Still enjoying Campbell on Nye Bevan. Totally objective and lays bare his faults as well as his virtues.  With the benefit of hindsight and reliable figures it also makes some informed judgements about his achievements in office. His argument against imposing charges in the NHS to support rearmament was on the grounds that the massive increase in defence spending that triggered the cuts couldn't be sustained because the materials and machine tools weren't available. History shows he was right. I've always accepted the figures that the Macmillan housing record was better than Bevan's wonderful success after the war in terms of housing units. What I hadn't realised was that Bevan's definitions of essential quality in public housing were higher than both the later Labour standards and the Tory government's. On residual value and tenant satisfaction the Bevan housing wins hands down. Campbell is just as probing about Nye's eventual melt-down and the damage it did but points out that here also he was eventually proved right. His argument was that the 'Cold War' did more economic damage than a real war could have done because it diverted money away from support for those countries that needed it most, thus opening the door to discontent, Communist influence and the growth of fundamantalism based on anger against the treatment they received at the hands of the developed countries. Bevan's mistake was that he took it as a personal affront and lashed out at those he saw as the guilty men in the Labour Party which was selfish, vindictive and entirely non-productive. As I say Campbell is totally objective about this. However after all this one thing shines through, even though he went about it the wrong way his core values and principles were sound. It makes you wonder what the consequences would have been if he hadn't gone off the rails. Fascinating stuff.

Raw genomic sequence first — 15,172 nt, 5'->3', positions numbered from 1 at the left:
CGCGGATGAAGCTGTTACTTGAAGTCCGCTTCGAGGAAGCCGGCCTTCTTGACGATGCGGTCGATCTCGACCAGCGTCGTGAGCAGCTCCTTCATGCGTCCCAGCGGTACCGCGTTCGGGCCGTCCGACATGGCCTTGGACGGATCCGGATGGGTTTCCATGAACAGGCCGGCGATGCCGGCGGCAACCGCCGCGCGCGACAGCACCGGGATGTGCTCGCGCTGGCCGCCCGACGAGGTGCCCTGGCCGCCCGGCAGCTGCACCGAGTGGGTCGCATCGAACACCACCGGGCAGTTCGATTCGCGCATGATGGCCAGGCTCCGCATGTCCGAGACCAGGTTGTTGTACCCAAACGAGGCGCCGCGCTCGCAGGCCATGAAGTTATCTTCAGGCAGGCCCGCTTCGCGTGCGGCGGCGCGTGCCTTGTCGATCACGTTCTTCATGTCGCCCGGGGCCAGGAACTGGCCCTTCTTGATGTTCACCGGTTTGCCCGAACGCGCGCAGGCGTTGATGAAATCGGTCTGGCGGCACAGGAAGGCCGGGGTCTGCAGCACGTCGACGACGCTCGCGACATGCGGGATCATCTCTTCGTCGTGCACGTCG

Stanley Challenger Graham




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catgate
Senior Member


1764 Posts
Posted - 29/12/2010 : 11:05


quote:
Stanley wrote:
Belle and Catty, I agree with both of you.

I was infering that if all this child care was for the benefit of the state, then may be the state should take over the responsibility for conception too. The breeding stock could be kept in special tower blocks, after completion of their politicised education, and be let out at specific times to work for the state. Then after breeding age had passed they could be exported as outsourcing fodder.


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catgate
Senior Member


1764 Posts
Posted - 29/12/2010 : 13:01
I also notice that the number of children without a computers and/or access to the internet is causing major consternation in the quangocracy.  The e-Learning Foundation, one of Tony's quangos (set up for his friend "Bill" no doubt and stuffed with left leaning heavies) is going into apoplectic overload. 

" 3M children without home broadband and PCs claims report"

"More than a million British children have no access to computer at home."

There seems to be some difference in how many parents are not providing their offspring with these bare essentials  depending on where you read the report. Never the less, now that we have a change of government it is time to raise the matter whilst we have then on the run about the books business.

So who was it that started educating children in a manner that required using home computers before all children had access to them??????and why????

We did chemistry at school using fume cupboards and  distillation equipment but we did not have them at home.

 





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Sunray10
Regular Member


557 Posts
Posted - 29/12/2010 : 14:58
Er I think it was Sir Alan Sugar Catty. I remember having one of his Amstrad computers in the 70s/80s. The cassette games took ages to load. Anyway, as Sir Alan would say "You're Fired".


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catgate
Senior Member


1764 Posts
Posted - 29/12/2010 : 16:37


quote:
Sunray10 wrote:
Er I think it was Sir Alan Sugar Catty. I remember having one of his Amstrad computers in the 70s/80s. The cassette games took ages to load. Anyway, as Sir Alan would say "You're Fired".